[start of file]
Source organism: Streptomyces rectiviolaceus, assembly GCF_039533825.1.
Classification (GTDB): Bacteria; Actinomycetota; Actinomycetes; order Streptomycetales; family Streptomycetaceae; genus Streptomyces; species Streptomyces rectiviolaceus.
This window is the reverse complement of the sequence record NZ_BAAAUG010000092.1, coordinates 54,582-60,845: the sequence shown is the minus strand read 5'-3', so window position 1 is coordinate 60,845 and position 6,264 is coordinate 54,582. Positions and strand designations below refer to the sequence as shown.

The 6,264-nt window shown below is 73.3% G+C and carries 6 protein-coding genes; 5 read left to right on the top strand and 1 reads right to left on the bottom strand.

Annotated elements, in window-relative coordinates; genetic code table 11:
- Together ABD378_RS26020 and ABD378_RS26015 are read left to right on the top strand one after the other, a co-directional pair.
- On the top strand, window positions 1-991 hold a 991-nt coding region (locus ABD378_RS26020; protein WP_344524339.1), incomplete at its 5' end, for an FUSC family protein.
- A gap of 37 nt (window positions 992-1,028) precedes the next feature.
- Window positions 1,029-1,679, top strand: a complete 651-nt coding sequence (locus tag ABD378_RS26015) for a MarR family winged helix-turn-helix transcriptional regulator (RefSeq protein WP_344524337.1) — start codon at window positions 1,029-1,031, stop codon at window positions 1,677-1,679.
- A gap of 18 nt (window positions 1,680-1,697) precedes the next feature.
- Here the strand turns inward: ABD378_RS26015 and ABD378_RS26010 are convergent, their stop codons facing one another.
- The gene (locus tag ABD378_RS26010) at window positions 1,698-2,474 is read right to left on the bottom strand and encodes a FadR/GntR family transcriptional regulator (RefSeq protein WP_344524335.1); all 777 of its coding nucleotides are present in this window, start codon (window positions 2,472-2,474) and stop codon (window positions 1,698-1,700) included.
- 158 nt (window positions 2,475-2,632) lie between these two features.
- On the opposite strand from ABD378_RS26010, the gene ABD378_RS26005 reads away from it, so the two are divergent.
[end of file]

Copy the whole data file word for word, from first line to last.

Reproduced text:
Source organism: Streptomyces rectiviolaceus, assembly GCF_039533825.1.
Classification (GTDB): Bacteria; Actinomycetota; Actinomycetes; order Streptomycetales; family Streptomycetaceae; genus Streptomyces; species Streptomyces rectiviolaceus.
This window is the reverse complement of the sequence record NZ_BAAAUG010000092.1, coordinates 54,582-60,845: the sequence shown is the minus strand read 5'-3', so window position 1 is coordinate 60,845 and position 6,264 is coordinate 54,582. Positions and strand designations below refer to the sequence as shown.

The 6,264-nt window shown below is 73.3% G+C and carries 6 protein-coding genes; 5 read left to right on the top strand and 1 reads right to left on the bottom strand.

Annotated elements, in window-relative coordinates; genetic code table 11:
- Together ABD378_RS26020 and ABD378_RS26015 are read left to right on the top strand one after the other, a co-directional pair.
- On the top strand, window positions 1-991 hold a 991-nt coding region (locus ABD378_RS26020; protein WP_344524339.1), incomplete at its 5' end, for an FUSC family protein.
- A gap of 37 nt (window positions 992-1,028) precedes the next feature.
- Window positions 1,029-1,679, top strand: a complete 651-nt coding sequence (locus tag ABD378_RS26015) for a MarR family winged helix-turn-helix transcriptional regulator (RefSeq protein WP_344524337.1) — start codon at window positions 1,029-1,031, stop codon at window positions 1,677-1,679.
- A gap of 18 nt (window positions 1,680-1,697) precedes the next feature.
- Here the strand turns inward: ABD378_RS26015 and ABD378_RS26010 are convergent, their stop codons facing one another.
- The gene (locus tag ABD378_RS26010) at window positions 1,698-2,474 is read right to left on the bottom strand and encodes a FadR/GntR family transcriptional regulator (RefSeq protein WP_344524335.1); all 777 of its coding nucleotides are present in this window, start codon (window positions 2,472-2,474) and stop codon (window positions 1,698-1,700) included.
- 158 nt (window positions 2,475-2,632) lie between these two features.
- On the opposite strand from ABD378_RS26010, the gene ABD378_RS26005 reads away from it, so the two are divergent.